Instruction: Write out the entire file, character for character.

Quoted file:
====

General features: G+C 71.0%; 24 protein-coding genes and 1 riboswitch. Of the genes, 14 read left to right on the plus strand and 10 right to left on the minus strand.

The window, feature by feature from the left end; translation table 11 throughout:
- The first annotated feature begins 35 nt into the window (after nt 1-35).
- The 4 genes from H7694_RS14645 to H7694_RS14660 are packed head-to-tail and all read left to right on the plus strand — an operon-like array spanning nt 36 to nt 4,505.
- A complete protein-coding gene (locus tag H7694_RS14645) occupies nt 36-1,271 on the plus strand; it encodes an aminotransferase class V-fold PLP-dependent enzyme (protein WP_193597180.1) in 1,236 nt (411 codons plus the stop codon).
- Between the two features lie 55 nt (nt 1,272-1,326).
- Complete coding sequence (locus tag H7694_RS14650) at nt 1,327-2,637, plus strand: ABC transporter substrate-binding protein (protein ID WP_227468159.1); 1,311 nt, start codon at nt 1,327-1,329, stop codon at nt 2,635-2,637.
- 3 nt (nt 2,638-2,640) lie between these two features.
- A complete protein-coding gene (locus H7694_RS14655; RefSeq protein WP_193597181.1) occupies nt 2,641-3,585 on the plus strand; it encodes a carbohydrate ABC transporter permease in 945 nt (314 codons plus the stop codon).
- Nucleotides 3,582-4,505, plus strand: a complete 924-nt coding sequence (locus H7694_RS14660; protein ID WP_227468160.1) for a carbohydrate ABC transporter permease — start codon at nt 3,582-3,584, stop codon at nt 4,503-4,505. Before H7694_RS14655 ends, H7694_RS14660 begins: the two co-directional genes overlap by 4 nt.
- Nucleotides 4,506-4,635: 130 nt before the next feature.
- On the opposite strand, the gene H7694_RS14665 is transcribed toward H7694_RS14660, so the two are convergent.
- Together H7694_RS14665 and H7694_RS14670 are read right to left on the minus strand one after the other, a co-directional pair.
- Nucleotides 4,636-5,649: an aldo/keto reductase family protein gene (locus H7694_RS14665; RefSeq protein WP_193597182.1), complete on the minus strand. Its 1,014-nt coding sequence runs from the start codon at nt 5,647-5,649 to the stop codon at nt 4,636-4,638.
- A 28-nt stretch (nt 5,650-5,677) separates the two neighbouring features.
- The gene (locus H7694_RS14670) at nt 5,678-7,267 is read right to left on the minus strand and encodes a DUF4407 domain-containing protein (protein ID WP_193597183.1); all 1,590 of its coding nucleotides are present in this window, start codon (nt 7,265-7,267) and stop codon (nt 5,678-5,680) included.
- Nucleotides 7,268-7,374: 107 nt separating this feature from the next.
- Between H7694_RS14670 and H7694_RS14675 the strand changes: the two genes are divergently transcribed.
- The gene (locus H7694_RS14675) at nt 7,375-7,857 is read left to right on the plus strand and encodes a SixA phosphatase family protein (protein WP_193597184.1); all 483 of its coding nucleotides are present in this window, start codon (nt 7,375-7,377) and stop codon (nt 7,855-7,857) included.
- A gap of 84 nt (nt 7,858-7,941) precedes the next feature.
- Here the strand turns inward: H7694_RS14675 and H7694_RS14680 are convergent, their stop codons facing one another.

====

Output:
General features: G+C 71.0%; 24 protein-coding genes and 1 riboswitch. Of the genes, 14 read left to right on the plus strand and 10 right to left on the minus strand.

The window, feature by feature from the left end; translation table 11 throughout:
- The first annotated feature begins 35 nt into the window (after nt 1-35).
- The 4 genes from H7694_RS14645 to H7694_RS14660 are packed head-to-tail and all read left to right on the plus strand — an operon-like array spanning nt 36 to nt 4,505.
- A complete protein-coding gene (locus tag H7694_RS14645) occupies nt 36-1,271 on the plus strand; it encodes an aminotransferase class V-fold PLP-dependent enzyme (protein WP_193597180.1) in 1,236 nt (411 codons plus the stop codon).
- Between the two features lie 55 nt (nt 1,272-1,326).
- Complete coding sequence (locus tag H7694_RS14650) at nt 1,327-2,637, plus strand: ABC transporter substrate-binding protein (protein ID WP_227468159.1); 1,311 nt, start codon at nt 1,327-1,329, stop codon at nt 2,635-2,637.
- 3 nt (nt 2,638-2,640) lie between these two features.
- A complete protein-coding gene (locus H7694_RS14655; RefSeq protein WP_193597181.1) occupies nt 2,641-3,585 on the plus strand; it encodes a carbohydrate ABC transporter permease in 945 nt (314 codons plus the stop codon).
- Nucleotides 3,582-4,505, plus strand: a complete 924-nt coding sequence (locus H7694_RS14660; protein ID WP_227468160.1) for a carbohydrate ABC transporter permease — start codon at nt 3,582-3,584, stop codon at nt 4,503-4,505. Before H7694_RS14655 ends, H7694_RS14660 begins: the two co-directional genes overlap by 4 nt.
- Nucleotides 4,506-4,635: 130 nt before the next feature.
- On the opposite strand, the gene H7694_RS14665 is transcribed toward H7694_RS14660, so the two are convergent.
- Together H7694_RS14665 and H7694_RS14670 are read right to left on the minus strand one after the other, a co-directional pair.
- Nucleotides 4,636-5,649: an aldo/keto reductase family protein gene (locus H7694_RS14665; RefSeq protein WP_193597182.1), complete on the minus strand. Its 1,014-nt coding sequence runs from the start codon at nt 5,647-5,649 to the stop codon at nt 4,636-4,638.
- A 28-nt stretch (nt 5,650-5,677) separates the two neighbouring features.
- The gene (locus H7694_RS14670) at nt 5,678-7,267 is read right to left on the minus strand and encodes a DUF4407 domain-containing protein (protein ID WP_193597183.1); all 1,590 of its coding nucleotides are present in this window, start codon (nt 7,265-7,267) and stop codon (nt 5,678-5,680) included.
- Nucleotides 7,268-7,374: 107 nt separating this feature from the next.
- Between H7694_RS14670 and H7694_RS14675 the strand changes: the two genes are divergently transcribed.
- The gene (locus H7694_RS14675) at nt 7,375-7,857 is read left to right on the plus strand and encodes a SixA phosphatase family protein (protein WP_193597184.1); all 483 of its coding nucleotides are present in this window, start codon (nt 7,375-7,377) and stop codon (nt 7,855-7,857) included.
- A gap of 84 nt (nt 7,858-7,941) precedes the next feature.
- Here the strand turns inward: H7694_RS14675 and H7694_RS14680 are convergent, their stop codons facing one another.